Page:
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FIRST PERSON

A path to awareness on a single speed

October 12, 2004|John Balzar

Yes, SOME FADS ARE too good to let pass.

So I'm spinning down the San Gabriel River trail on a new single-speed bike, an all-purpose retro runabout, a cyclocross in biking vernacular, with oversize tires that soak up the path's roughness and 1980s moustache handlebars that keep me sitting upright where I can enjoy the passing scene.

The machine offers no leverage against wind or gradient, heightening the rider's awareness of both -- which, of course, was the point.

Getting to this point, though, took some doing. My initial experiment in single-speeding, a bike built with ordinary components, splattered me on the pavement. Without warning, the chain flew off the sprockets when I mashed on the pedals, leaving behind a residue of skin, blood and deflated ego.

I consulted experts and began with a second, single-speed specific bike.

The problem? Most of the best modern bicycles are engineered to facilitate delicate shifting. Chain tension is maintained by the spring of the derailleur. Eliminating the derailleur leaves a bike with the latent, hair-trigger urge to shift on its own under pressure.

On a single-speed, the chain has nowhere to launch but into the air. Next stop may be your dentist or orthopedist.

Surly Bikes, the Minnesota specialty company that manufactured my frame, and Karl Hasenjaeger of the Path bike shop in Tustin, who assembled the components, offered these suggestions for those intent on vigorous riding:

The chain must be pulled reasonably tight and kept that way. Bikes with modern vertical dropouts for rear axle attachment need to be fitted with specialty parts or worked over by a knowledgeable mechanic. Single-speed setups are more compatible with semi-horizontal or track-style horizontal dropouts that permit precise chain adjustment.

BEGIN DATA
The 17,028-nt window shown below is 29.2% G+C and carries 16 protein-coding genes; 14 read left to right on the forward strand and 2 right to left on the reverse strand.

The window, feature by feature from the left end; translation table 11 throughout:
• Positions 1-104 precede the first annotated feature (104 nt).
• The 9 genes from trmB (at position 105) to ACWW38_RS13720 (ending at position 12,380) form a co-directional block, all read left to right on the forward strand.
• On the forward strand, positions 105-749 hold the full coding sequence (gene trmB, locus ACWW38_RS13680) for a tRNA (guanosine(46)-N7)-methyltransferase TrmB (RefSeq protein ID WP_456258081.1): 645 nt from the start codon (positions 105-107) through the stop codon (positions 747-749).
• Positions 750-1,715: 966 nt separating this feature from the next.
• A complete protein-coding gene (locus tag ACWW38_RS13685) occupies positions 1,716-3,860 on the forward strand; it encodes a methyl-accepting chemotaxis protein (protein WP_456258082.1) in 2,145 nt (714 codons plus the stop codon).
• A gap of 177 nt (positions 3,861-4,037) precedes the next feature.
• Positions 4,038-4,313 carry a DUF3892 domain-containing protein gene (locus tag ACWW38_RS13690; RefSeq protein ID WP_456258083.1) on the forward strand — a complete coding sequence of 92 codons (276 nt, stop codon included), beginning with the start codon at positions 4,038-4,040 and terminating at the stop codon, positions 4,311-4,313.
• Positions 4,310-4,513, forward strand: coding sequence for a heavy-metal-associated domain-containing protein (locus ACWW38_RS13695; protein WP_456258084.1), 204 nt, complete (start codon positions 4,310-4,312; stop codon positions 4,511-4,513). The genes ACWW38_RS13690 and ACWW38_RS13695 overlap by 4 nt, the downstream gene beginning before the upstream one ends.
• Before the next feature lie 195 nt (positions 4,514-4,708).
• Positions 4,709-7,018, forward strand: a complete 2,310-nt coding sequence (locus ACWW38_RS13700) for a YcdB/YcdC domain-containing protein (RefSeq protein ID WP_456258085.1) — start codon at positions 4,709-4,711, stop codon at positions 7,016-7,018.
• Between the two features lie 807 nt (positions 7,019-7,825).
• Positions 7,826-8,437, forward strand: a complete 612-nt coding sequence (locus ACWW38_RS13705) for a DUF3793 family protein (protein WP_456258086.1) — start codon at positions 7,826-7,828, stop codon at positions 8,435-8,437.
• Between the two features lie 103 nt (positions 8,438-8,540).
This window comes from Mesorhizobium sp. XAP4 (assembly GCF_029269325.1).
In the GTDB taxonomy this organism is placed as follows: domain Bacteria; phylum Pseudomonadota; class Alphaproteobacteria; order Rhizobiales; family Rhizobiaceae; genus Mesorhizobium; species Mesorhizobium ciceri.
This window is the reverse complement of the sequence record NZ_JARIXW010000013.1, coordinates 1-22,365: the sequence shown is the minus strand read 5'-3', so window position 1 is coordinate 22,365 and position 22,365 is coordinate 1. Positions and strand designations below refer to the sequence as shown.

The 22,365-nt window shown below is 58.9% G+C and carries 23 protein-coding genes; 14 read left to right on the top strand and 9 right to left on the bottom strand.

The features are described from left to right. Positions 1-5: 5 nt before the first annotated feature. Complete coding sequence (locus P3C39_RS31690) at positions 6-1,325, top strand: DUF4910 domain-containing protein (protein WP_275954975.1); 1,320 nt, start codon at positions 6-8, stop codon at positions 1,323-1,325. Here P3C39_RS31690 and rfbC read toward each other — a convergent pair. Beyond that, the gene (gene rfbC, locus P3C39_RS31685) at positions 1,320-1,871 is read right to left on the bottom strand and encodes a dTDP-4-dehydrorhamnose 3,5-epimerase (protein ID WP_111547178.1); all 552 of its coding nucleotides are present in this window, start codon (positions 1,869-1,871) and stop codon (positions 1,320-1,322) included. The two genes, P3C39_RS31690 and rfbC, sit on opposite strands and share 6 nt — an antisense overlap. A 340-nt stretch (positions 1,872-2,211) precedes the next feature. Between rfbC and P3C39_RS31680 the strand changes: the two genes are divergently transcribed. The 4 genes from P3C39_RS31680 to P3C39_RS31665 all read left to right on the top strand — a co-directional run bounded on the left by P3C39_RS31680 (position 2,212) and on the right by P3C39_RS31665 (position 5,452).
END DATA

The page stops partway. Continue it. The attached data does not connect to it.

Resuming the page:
Beyond that, the safest arrangement combines a bolt-on rear hub specifically designed for gearless riding, along with sprockets front and rear that have not been machined, pinned or ramped for shifting. A track or BMX chain, aligned to run perfectly straight between sprockets, rounds out the rig.

With those alterations, my single-speed now glides down the path as silent as a shadow. I slow to see herons tiptoeing and posing in the shallows. Later I am conscious of where the river bottom has been territorially claimed by pelicans. Beyond them, cormorants. Egrets, with handlebar necks, alight where they find space. When the sun is right, I watch schools of fish in this once wild and wandering ditch.

Nearing the ocean, the concrete banks of the river yield to rocks and stands of reeds that can almost be called lush. Then the paltry flow of foothill-and-yard runoff disappears into the tidewater flat, a convergence that may someday give root to mangroves, but not yet.

Occasionally there is an odd detergent smell to the river, blending strangely with the spices of sea breeze.

We have choices. Do we ride with gears or gearless? Do we see an urban trench or do we see vibrant nature? Do we hear the nearby heron or the distant honk of horns? Do we buy into the mythology of single-speed minimalism, where the workings of the bicycle occupy less of one's concentration and the surroundings more? If that is what you seek, it can be realized. With a little work.

-- John Balzar

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